I’m the only Buddhist in my family and there are very few Buddhists in my community. To make matters worse, the closest Buddhist temple to me is a New Kadampa Tradition meditation center. Because of this, I’m starting to wonder if I’d be better off leaving my family behind because I think I’d have more exposure to the dharma with other people. Answers from any school of Buddhism are welcome.

Edit: The reason why I asked this question is that I thought I’d be held back from understanding the dharma if I was a Westerner with no other Buddhists in my life. In addition, I suspect my parents of being narcissists and that they’re using me as their golden child. I joined Buddhism at the age of nine because I lost interest in Christianity and saw Buddhism as much less dogmatic and more reasonable. However, now that I left NKT, I don’t have a master to rely on nor am I part of a sect, although other forms of Mahayana peak my interest with their focus on the collective whole.

  • Why do you dislike the "New Kadampa Tradition meditation center"? Which tradition or sect do you belong to?
    – ruben2020
    Jan 16 at 8:00
  • There’s a lot of controversy surrounding the New Kadampa Tradition. A lot of people, mostly fellow Buddhists, accuse it of being a cult as the founder, Kelsang Gyatso, lied about being a certified Geshe, several monastic rules aren’t included, meditation centers of NKT charge members a lot of money, and the “monks” of NKT are often involved in drug trafficking and sexual abuse of female members. After leaving NKT, I really don’t know what sect I belong to anymore. The internet is all I have left, but I’m leaning towards other forms of Mahayana.
    – Gavin R.
    Jan 17 at 4:23
  • Thanks for reminding me about NKT. There's a question on NKT here: What is the relationship between the New Kadampa Tradition and Tibetan Buddhism?
    – ruben2020
    Jan 17 at 12:01

2 Answers 2


Look after your family. When shit goes down, they will be the ones who help you out or look after you. You probably can't rely on people that are peripheral to your life or whose interest in you is merely to tick you off as a convert to their religion.

Most other Buddhists, including most Tibetan Buddhists, think that NKT is a cult. I've never encountered them personally, but I've also never heard anything good about them. Structurally, NKT seems like an attempt to reproduce the theocratic feudalism that existed in Tibet prior to the Chinese invasion. Doctrinally, they insist on a medieval worldview that is alien to most of us.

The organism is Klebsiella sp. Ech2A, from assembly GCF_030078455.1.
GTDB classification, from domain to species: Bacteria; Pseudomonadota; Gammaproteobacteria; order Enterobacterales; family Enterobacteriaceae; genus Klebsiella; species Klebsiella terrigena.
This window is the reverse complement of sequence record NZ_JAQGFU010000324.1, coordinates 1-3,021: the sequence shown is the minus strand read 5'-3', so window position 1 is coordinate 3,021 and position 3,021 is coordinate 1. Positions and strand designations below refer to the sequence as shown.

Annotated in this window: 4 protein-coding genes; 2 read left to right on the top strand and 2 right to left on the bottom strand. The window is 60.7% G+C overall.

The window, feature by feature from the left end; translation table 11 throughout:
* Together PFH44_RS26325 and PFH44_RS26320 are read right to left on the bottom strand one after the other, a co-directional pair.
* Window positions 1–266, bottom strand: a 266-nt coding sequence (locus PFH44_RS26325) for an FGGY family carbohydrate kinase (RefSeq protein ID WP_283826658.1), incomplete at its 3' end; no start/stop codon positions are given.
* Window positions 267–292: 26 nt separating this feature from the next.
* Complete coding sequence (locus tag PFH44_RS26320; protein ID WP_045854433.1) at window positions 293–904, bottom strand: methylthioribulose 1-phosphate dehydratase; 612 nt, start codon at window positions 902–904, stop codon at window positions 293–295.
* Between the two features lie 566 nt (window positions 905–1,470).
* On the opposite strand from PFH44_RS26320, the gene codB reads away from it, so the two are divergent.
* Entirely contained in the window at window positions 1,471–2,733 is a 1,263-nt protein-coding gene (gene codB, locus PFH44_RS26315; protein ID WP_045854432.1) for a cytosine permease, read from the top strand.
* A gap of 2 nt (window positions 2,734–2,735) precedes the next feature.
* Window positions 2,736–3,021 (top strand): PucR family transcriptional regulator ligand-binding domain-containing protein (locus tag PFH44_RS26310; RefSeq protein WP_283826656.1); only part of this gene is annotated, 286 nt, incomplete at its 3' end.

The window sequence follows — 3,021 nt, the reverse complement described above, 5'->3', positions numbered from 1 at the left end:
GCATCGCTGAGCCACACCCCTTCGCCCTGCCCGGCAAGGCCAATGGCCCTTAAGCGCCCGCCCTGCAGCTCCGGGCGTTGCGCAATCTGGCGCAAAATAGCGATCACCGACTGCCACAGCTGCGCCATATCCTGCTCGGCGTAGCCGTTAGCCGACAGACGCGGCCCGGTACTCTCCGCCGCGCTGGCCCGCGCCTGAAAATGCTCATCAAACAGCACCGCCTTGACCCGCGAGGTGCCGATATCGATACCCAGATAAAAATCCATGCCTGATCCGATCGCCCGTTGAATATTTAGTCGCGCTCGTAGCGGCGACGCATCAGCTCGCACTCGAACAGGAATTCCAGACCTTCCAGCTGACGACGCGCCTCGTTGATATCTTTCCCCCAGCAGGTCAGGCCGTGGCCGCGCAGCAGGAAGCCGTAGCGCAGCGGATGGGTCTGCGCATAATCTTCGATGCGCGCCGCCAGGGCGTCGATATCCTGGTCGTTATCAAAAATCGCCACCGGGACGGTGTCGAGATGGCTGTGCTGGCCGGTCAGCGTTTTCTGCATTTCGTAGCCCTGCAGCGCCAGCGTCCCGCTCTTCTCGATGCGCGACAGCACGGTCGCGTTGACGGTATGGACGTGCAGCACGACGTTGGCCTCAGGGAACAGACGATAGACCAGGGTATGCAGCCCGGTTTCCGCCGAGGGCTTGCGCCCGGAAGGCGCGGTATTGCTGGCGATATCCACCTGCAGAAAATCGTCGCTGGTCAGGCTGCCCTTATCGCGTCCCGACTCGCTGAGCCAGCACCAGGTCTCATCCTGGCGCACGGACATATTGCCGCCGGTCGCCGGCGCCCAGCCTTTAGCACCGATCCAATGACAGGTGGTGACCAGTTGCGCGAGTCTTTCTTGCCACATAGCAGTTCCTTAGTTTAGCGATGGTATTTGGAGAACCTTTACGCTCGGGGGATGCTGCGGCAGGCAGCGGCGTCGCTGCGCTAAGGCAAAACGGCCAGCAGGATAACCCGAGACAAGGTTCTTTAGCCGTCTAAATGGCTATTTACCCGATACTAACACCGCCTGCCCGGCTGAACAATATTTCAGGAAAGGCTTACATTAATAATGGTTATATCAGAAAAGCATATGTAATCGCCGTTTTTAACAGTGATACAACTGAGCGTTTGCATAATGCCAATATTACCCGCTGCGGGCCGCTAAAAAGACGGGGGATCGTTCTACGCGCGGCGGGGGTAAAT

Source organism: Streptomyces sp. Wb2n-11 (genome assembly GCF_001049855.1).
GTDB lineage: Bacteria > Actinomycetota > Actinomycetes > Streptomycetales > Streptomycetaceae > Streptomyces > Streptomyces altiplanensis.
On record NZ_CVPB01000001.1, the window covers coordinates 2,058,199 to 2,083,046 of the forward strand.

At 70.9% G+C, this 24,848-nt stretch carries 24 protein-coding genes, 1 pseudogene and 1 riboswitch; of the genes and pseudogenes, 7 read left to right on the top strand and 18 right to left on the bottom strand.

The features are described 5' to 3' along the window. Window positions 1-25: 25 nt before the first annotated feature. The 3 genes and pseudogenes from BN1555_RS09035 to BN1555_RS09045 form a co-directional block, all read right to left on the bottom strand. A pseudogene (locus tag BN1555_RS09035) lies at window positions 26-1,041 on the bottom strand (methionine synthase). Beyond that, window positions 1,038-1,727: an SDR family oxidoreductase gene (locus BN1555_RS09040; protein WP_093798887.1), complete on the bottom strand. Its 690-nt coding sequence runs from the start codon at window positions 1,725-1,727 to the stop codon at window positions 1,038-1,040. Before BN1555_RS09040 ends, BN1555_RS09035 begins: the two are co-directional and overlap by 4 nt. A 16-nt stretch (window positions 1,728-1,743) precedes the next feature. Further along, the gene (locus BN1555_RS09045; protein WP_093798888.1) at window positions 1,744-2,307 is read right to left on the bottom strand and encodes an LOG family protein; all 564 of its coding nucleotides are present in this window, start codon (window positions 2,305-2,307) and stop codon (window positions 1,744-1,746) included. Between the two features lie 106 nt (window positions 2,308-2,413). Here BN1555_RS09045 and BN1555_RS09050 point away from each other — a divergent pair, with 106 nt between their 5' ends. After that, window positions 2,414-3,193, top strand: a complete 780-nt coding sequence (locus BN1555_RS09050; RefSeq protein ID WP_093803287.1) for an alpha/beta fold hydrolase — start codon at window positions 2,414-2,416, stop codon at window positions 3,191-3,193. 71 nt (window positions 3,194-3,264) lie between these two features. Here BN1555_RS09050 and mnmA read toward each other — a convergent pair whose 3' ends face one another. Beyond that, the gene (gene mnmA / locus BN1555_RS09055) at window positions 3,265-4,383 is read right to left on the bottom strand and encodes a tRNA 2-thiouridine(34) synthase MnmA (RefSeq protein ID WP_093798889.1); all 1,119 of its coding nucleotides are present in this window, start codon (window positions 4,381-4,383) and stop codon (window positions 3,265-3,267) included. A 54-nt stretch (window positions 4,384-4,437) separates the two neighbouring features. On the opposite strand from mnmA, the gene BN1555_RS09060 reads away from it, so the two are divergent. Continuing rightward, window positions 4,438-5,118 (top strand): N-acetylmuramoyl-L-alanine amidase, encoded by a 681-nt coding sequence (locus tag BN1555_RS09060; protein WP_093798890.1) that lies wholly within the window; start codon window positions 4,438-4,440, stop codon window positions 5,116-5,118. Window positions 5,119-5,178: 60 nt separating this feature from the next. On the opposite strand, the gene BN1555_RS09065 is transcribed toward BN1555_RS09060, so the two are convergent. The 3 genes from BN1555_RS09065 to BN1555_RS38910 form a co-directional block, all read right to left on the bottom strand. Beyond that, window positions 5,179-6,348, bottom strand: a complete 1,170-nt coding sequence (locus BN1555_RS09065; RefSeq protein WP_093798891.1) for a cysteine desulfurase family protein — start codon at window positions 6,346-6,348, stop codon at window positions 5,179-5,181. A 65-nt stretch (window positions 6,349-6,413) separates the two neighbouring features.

Western Buddhism is curiously individualistic at the best of times. Like, we can deal with the two jewels (Buddha and Dharma) but not the third jewel (Sangha). All traditional forms of Buddhism are community-based. Either a monastic community or a family-oriented lay community.

We are social monkeys: we live and thrive in communities. And we need to be wary of any group that suggests breaking existing social ties and to run a mile from any group that encourages the burning of social bridges.

Have you ever asked yourself what forms of Buddhism you find attractive? What attracted you to Buddhism in the first place?


I’m the only Buddhist in my family and there are no similar Buddhists in my community. This has never concerned me because Buddhism, to me, is a personal path. For example, the Khaggavisana Sutta says:

We praise companionship — yes!

Those on a par, or better,

should be chosen as friends.

If they're not to be found,

living faultlessly,

wander alone

like a rhinoceros.

However, if you have no explicit family responsibilities, sure, venture to where you can develop Buddhist practice more deeply. The Dhamma is certainly thicker than both blood and water.

  • That’s a beautiful sutra. I asked this question because I believed that having no other Buddhists in my life would hold me back, but I didn’t want to get into harmful tribalism. What would be considered harmful tribalism? And is it wrong to rely only on the internet for learning the Dharma when nobody else in one’s life is Buddhist?
    – Gavin R.
    Jan 19 at 1:11
  • 2
    Genuine Buddhist practice centres are overtly well-balanced. They offer some teaching support yet mostly encourage self-reliance & personal practise. As for leaning the Dhamma on the internet, its OK. No one has the capacity to manipulate you on the internet; unless you take mere words too seriously. Jan 19 at 8:27

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